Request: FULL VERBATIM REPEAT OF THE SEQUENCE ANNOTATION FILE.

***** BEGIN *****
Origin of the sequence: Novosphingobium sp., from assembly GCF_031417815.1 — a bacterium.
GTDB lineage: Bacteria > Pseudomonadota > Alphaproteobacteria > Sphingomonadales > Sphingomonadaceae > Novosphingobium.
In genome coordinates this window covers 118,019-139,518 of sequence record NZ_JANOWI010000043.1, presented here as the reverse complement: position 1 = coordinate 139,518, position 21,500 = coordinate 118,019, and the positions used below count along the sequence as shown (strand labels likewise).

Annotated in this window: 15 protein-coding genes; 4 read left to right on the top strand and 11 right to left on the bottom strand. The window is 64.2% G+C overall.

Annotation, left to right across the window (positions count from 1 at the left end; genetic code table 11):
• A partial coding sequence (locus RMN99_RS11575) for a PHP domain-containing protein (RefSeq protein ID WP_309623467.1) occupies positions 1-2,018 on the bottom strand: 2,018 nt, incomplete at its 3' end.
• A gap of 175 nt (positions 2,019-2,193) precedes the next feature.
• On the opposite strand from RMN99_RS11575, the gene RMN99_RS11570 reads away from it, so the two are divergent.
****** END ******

Origin of the sequence: Novosphingobium sp., from assembly GCF_031417815.1 — a bacterium.
GTDB lineage: Bacteria > Pseudomonadota > Alphaproteobacteria > Sphingomonadales > Sphingomonadaceae > Novosphingobium.
In genome coordinates this window covers 118,019-139,518 of sequence record NZ_JANOWI010000043.1, presented here as the reverse complement: position 1 = coordinate 139,518, position 21,500 = coordinate 118,019, and the positions used below count along the sequence as shown (strand labels likewise).

Annotated in this window: 15 protein-coding genes; 4 read left to right on the top strand and 11 right to left on the bottom strand. The window is 64.2% G+C overall.

Annotation, left to right across the window (positions count from 1 at the left end; genetic code table 11):
• A partial coding sequence (locus RMN99_RS11575) for a PHP domain-containing protein (RefSeq protein ID WP_309623467.1) occupies positions 1-2,018 on the bottom strand: 2,018 nt, incomplete at its 3' end.
• A gap of 175 nt (positions 2,019-2,193) precedes the next feature.
• On the opposite strand from RMN99_RS11575, the gene RMN99_RS11570 reads away from it, so the two are divergent.